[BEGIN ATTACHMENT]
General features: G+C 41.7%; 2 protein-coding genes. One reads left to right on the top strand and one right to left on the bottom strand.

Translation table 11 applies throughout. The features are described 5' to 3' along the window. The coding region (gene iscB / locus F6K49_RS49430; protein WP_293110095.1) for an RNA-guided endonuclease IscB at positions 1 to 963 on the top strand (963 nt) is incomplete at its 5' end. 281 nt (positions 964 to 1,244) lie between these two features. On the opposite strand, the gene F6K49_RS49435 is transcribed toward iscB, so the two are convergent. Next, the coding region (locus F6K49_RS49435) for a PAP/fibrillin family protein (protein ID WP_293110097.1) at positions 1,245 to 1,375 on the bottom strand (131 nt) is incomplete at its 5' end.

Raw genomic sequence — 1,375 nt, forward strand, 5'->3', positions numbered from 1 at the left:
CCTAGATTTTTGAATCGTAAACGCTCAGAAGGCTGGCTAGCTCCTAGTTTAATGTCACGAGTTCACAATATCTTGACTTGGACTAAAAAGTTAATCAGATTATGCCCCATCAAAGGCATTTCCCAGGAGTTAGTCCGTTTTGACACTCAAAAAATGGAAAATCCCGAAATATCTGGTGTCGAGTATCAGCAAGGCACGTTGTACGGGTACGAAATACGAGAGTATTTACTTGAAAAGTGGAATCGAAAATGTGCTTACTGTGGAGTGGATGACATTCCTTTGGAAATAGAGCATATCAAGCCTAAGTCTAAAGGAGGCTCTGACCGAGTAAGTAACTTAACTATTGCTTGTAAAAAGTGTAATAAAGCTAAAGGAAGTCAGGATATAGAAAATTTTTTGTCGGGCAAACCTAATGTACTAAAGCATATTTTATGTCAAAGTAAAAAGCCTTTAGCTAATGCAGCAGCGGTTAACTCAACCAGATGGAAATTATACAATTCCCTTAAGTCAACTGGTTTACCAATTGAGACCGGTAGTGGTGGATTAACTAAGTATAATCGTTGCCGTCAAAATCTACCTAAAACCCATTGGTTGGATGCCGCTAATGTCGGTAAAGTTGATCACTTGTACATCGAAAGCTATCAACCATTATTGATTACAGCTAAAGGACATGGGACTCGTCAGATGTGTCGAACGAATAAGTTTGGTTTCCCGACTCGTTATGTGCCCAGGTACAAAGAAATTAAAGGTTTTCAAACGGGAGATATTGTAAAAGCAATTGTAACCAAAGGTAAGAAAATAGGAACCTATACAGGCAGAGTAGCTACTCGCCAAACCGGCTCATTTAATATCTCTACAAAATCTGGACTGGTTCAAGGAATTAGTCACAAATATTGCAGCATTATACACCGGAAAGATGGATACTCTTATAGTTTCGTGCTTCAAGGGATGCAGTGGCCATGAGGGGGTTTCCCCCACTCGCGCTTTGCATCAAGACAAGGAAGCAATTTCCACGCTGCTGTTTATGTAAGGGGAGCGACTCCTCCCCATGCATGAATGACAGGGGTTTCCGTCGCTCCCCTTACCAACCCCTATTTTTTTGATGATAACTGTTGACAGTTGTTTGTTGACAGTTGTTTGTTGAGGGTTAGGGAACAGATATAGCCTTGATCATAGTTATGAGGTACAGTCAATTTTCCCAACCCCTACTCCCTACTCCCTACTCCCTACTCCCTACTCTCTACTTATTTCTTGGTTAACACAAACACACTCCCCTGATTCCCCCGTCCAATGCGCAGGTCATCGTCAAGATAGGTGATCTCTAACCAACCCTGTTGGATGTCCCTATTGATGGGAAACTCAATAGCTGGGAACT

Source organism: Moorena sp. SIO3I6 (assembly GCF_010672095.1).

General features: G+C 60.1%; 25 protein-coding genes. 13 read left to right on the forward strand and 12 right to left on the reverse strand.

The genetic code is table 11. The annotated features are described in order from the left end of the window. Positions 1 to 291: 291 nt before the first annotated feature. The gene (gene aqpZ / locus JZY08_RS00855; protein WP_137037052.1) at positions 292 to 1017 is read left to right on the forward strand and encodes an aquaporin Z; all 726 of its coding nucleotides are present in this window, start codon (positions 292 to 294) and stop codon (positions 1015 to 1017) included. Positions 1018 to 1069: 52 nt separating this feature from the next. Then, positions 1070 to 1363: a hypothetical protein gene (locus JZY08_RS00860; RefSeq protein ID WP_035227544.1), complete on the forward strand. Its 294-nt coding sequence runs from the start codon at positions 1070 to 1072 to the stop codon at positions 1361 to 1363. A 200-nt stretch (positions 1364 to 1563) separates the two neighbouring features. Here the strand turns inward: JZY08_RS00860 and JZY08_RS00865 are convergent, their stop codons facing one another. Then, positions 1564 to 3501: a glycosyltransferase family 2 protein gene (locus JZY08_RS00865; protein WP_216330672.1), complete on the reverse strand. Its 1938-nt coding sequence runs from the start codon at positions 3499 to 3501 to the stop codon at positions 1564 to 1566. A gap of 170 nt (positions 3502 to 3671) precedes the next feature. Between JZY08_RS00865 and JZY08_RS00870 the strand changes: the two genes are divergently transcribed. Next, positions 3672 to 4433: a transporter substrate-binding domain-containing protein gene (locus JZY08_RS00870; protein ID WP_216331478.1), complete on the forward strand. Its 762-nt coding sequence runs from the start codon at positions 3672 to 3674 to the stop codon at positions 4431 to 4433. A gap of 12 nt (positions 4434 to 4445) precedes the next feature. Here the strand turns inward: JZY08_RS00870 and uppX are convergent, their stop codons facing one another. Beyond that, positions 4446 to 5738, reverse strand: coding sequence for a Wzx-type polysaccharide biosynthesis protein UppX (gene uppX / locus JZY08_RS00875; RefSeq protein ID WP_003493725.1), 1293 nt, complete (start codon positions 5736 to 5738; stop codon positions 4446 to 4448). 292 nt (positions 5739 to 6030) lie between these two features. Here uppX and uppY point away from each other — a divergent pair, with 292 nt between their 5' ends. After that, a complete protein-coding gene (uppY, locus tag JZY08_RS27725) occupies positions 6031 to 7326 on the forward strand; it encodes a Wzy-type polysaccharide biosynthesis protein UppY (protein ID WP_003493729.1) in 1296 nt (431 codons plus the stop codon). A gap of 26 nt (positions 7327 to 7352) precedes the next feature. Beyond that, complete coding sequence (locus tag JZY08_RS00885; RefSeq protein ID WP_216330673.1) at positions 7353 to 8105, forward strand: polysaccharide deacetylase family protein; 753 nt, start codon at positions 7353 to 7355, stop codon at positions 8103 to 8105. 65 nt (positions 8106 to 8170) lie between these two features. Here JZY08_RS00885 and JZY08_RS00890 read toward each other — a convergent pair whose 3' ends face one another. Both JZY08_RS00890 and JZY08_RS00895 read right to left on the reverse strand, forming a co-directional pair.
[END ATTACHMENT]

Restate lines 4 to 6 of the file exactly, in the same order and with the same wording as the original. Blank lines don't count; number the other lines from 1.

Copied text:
CCTAGATTTTTGAATCGTAAACGCTCAGAAGGCTGGCTAGCTCCTAGTTTAATGTCACGAGTTCACAATATCTTGACTTGGACTAAAAAGTTAATCAGATTATGCCCCATCAAAGGCATTTCCCAGGAGTTAGTCCGTTTTGACACTCAAAAAATGGAAAATCCCGAAATATCTGGTGTCGAGTATCAGCAAGGCACGTTGTACGGGTACGAAATACGAGAGTATTTACTTGAAAAGTGGAATCGAAAATGTGCTTACTGTGGAGTGGATGACATTCCTTTGGAAATAGAGCATATCAAGCCTAAGTCTAAAGGAGGCTCTGACCGAGTAAGTAACTTAACTATTGCTTGTAAAAAGTGTAATAAAGCTAAAGGAAGTCAGGATATAGAAAATTTTTTGTCGGGCAAACCTAATGTACTAAAGCATATTTTATGTCAAAGTAAAAAGCCTTTAGCTAATGCAGCAGCGGTTAACTCAACCAGATGGAAATTATACAATTCCCTTAAGTCAACTGGTTTACCAATTGAGACCGGTAGTGGTGGATTAACTAAGTATAATCGTTGCCGTCAAAATCTACCTAAAACCCATTGGTTGGATGCCGCTAATGTCGGTAAAGTTGATCACTTGTACATCGAAAGCTATCAACCATTATTGATTACAGCTAAAGGACATGGGACTCGTCAGATGTGTCGAACGAATAAGTTTGGTTTCCCGACTCGTTATGTGCCCAGGTACAAAGAAATTAAAGGTTTTCAAACGGGAGATATTGTAAAAGCAATTGTAACCAAAGGTAAGAAAATAGGAACCTATACAGGCAGAGTAGCTACTCGCCAAACCGGCTCATTTAATATCTCTACAAAATCTGGACTGGTTCAAGGAATTAGTCACAAATATTGCAGCATTATACACCGGAAAGATGGATACTCTTATAGTTTCGTGCTTCAAGGGATGCAGTGGCCATGAGGGGGTTTCCCCCACTCGCGCTTTGCATCAAGACAAGGAAGCAATTTCCACGCTGCTGTTTATGTAAGGGGAGCGACTCCTCCCCATGCATGAATGACAGGGGTTTCCGTCGCTCCCCTTACCAACCCCTATTTTTTTGATGATAACTGTTGACAGTTGTTTGTTGACAGTTGTTTGTTGAGGGTTAGGGAACAGATATAGCCTTGATCATAGTTATGAGGTACAGTCAATTTTCCCAACCCCTACTCCCTACTCCCTACTCCCTACTCCCTACTCTCTACTTATTTCTTGGTTAACACAAACACACTCCCCTGATTCCCCCGTCCAATGCGCAGGTCATCGTCAAGATAGGTGATCTCTAACCAACCCTGTTGGATGTCCCTATTGATGGGAAACTCAATAGCTGGGAACT

Source organism: Moorena sp. SIO3I6 (assembly GCF_010672095.1).

General features: G+C 60.1%; 25 protein-coding genes. 13 read left to right on the forward strand and 12 right to left on the reverse strand.